4. Crafts person vs Business person. This was an excellent point brought up in previous posts. Most failures have to do with an excellent crafts person who struggled or simply failed at business, finance and growth planning

5. Using "exceptions to the rule" as your guide. Most small businesses fail. Some succeed for upwards of 10 years, then fail. Some succeed for 20 years plus. But I hear stories all the time of how "so and so" had no business background, no money, no customers, etc.....but he made and now he's a millionaire with a growing business, or, people point out something like Facebook and say: look, there's a guy who just made billions of dollars off a simple idea. Well, no one wants to think about the thousands of other in the same situations that lost everything and failed. The idea is to take what you can from those that succeed, and, learn from those that failed and why.

6. Changing environments and old ways of doing business. The world changes constantly and so does the business environment. What worked 3, 5, 20, 50 years ago at a specific time and place, doesn't mean it will work now. There are basics that do transcend time and location, but simply copying what someone else did doesn't mean success. Would you start a video tape rental business now, because it worked 30 years ago?

7. Not able to change from "employee" type thinking to "business owner" type thinking. This is another example I see all the time. You see it with hacks, illegals, below & average ability craftsmen.

They don't understand the reasons the business charges $50, $75, or $100 per hour. All they see is that they are only making $15 to $20 per hour, and, they feel ripped off. They think that by simply doubling their hourly wage, they will double their income or triple it. And, at the same time, undercut every other (legitimate) business competitor. These guys end up change ordering up their work, cutting corners, use cheap materials and tools, and, they still lose money in the long run. They also tend to have no insurance, no license, cheap clients and zero growth in their future. And all it takes is one major expense, like an injury, accident, broken down vehicle or getting ripped off on a big job, and these guys are out of business........only to get replaced by hundreds of others just like them.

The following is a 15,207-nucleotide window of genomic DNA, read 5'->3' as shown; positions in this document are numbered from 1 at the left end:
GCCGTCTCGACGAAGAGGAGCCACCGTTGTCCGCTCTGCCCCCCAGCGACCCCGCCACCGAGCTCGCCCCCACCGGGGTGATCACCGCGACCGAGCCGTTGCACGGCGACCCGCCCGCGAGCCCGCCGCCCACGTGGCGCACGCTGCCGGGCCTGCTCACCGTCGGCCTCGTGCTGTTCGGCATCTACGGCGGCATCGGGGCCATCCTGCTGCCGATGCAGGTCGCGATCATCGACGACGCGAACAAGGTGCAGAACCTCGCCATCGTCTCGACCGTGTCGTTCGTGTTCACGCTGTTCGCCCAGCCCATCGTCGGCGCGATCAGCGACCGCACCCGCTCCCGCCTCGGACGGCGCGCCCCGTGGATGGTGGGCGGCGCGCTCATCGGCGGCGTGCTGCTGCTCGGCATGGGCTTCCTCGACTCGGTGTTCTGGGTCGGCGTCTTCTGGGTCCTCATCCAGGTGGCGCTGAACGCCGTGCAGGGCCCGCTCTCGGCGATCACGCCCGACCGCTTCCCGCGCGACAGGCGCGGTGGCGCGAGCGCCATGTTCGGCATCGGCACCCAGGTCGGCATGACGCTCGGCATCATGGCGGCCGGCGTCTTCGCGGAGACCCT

This also applies to guys (a lot of union types unfortunately)who only want to work Mon-Fri, 9 to 5, with hour long lunch breaks, multiple breaks during the day. They also tend to avoid jobs that take "too much" effort, and, constantly have time overruns on jobs.

8. Getting into a comfort zone too soon. This means that you adapt to whatever condition you find yourself and stick with it, even if it doesn't work. You see this with people who have adapted to the welfare lifestyle. It becomes too easy to not work or get ahead. Something is true for business. It becomes too easy to just complain about lack of work, not finish projects on time, not accomplishing your goals, etc.

9. Not engaging others who can help you out. Right now I have 5 other contractors who send me work. They do the marketing, advertising and sales that get me jobs. And, I am still looking for more contacts to send me work. At the same time, I am working on my own plan of self promotion, so that that I am less dependent on others.......and......so I can hire more employees and grow the business to where I want it.

A lot of contractors see things as making on their own. This is an illusion.

10. Different management at different times. There is a reason why most companies go through a succession of CEO's at different stages of growth. The guy that started the business is not necessarily the right guy (and thinking) needed for growth, nor, the same guy needed for when the business starts to mature or diversify. Many businesses have failed because the "dictator for life" refuses to adapt or delegate responsibilities to others.